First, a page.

NEW SITE ANNOUNCEMENT: Same content, new location:

Thursday, June 14, 2012

Don't Wear a Disguise

When we put on our best clothes, fix our makeup and add the shoes for a business meeting, date, or dinner with the girls - are we really putting on our disguise?  When a woman is put together just so, hair, makeup, nails, shoes, and purse all given the same consideration as her clothes, who do we see?  Do we see the woman at all, or does our eye travel over the exterior and assume we know her.  Confidant, competent, smart, stylish, content. 

Is that woman carrying wounds?  Feeling like she's insignificant?  We assume not.  Yet what could better disguise a vulnerable heart than a Prada bag?

I have to tell you, in my 48 years, I've never appeared to be that package.  I have never had the patience to put all the pieces together at once, and I'd be more likely to wear Jaclyn Smith than to ever even sniff a Prada bag.  I've often believed the costume though.  I've seen her at the mall when I'm in jeans and tennis shoes, wishing I'd worn different shoes and taken time to put on earrings.

My disguise says something very different - 'I am wearing this shirt because it hides back-fat', or perhaps it says - 'Last summer this shirt looked OK on me.  I'm pretending everyone can only see me approaching and no one notices my back-fat.'  You will never see me and wish you'd worn something different.  You're welcome!  I'm all about promoting self acceptance. Glad I could help.

I belong to a phenomenal small group of honest women.  We vary in ages from 20's to 70's.  We're married, widowed, divorced & remarried.  We're thin, we're not. We tan, we don't.  We travel, we're homebodies.  We come from families of all shapes and sizes.  We've been cheerleaders, we've been invisible.  We're graceful, we're klutzy.  We have jobs, careers, make homes, raise kids, and are retired.

A couple months ago we began to share the book Captivating by John and Stasi Eldredge.  It's changed us all.  Initially I was a little uncomfortable with the book.  It respected and honored emotions that I'd spent years trying to disown and detach from.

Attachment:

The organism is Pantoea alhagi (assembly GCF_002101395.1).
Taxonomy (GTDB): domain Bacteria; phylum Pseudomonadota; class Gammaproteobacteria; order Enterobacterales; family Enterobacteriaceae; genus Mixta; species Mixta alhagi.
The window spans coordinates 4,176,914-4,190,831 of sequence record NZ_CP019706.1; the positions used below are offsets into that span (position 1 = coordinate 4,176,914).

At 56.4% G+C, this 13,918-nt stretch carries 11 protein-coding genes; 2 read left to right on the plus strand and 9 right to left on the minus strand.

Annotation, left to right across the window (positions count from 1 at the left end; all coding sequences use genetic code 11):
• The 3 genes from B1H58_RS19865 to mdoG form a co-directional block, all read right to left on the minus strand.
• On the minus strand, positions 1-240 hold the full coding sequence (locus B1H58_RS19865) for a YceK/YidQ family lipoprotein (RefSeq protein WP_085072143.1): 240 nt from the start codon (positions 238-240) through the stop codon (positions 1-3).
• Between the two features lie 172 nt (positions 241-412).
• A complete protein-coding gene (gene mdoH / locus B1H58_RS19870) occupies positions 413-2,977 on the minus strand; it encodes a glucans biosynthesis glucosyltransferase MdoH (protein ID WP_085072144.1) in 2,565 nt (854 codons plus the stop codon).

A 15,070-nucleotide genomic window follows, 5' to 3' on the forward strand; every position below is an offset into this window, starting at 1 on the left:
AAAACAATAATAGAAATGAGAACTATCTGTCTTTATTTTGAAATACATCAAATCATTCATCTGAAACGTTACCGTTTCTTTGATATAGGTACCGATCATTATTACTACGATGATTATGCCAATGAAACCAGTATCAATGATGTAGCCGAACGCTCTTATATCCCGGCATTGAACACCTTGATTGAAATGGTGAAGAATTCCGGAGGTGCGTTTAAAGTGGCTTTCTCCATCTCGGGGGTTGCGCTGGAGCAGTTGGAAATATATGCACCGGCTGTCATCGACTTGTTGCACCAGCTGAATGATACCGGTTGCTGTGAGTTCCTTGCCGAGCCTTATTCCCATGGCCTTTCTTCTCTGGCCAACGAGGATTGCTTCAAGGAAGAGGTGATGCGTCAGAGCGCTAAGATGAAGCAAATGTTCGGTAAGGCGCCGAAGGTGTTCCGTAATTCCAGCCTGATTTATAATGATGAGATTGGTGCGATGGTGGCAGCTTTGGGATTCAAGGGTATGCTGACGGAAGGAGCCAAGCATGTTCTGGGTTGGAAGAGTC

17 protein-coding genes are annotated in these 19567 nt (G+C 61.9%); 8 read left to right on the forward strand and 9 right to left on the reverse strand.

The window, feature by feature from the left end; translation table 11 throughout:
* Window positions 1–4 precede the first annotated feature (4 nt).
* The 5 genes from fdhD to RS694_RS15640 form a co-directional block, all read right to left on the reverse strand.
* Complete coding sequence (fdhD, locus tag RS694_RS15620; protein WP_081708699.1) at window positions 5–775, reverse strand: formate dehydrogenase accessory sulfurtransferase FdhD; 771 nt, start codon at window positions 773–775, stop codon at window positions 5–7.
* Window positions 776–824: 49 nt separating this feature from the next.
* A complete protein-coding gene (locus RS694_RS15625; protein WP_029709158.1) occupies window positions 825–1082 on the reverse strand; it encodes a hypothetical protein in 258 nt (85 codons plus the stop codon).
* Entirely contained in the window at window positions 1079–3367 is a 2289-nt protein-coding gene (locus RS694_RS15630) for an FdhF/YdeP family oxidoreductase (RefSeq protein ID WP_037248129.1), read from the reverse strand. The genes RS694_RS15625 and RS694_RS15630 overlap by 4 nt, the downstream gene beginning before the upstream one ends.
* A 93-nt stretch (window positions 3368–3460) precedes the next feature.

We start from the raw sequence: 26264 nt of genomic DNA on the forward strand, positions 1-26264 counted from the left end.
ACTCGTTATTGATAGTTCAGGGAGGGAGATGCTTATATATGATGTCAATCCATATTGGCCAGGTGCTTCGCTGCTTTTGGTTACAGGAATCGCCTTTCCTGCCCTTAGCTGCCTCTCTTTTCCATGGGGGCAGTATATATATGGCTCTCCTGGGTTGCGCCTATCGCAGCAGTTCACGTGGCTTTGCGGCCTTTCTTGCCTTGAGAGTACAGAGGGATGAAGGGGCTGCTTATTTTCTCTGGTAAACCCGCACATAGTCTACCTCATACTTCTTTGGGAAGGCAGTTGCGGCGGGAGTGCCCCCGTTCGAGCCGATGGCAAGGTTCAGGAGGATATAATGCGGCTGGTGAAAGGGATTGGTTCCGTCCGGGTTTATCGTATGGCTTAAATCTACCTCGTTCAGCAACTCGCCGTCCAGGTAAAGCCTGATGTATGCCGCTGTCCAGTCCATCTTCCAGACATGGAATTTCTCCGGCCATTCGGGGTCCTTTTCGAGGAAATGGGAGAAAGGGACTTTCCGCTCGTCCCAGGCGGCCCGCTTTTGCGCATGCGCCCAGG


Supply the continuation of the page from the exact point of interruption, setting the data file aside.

I was shocked to learn every woman at that table is vulnerable.  We have fears that we will never be "enough, or we are "too much" or both.  Our relational nature feels too messy and we put our heart Spanx on to contain and hide the mess, even from those closest to us.

Ironically, we say, "Just be yourself" to our friends and our kids.

One especially disturbing passage from the book is, "Much of what we call our "personalities" is actually the mosaic of our choices for self-protection plus our plan to get something of the love we were created for."

There is something significant in the fact that no matter how amazing the love affair, there is a longing for more.  Nothing quite fills the need.  This is the fruit of Eve's fall - not to punish her/us, but to save us - to send us back to the lover of our souls for the completion we need.

Eve's sin was believing God wasn't really there for her, so she had to take matters into her own hands.  It was mistrust.  She had to know everything God knew so she could feel secure.  We all handle that differently.

Some of us become driven and controlling because the message we believe is "No one will catch you when you fall.  No one will be there for you".   Some of us wear it as neediness - desperately yearning for someone else to fill us and unable to hide it.

But this empty space is in the shape of God.  Only He can fill it.  He made it for Himself.

Captivating: Unveiling the Mystery of a Woman's Soul  by Stasi & John Eldredge

No comments:

Post a Comment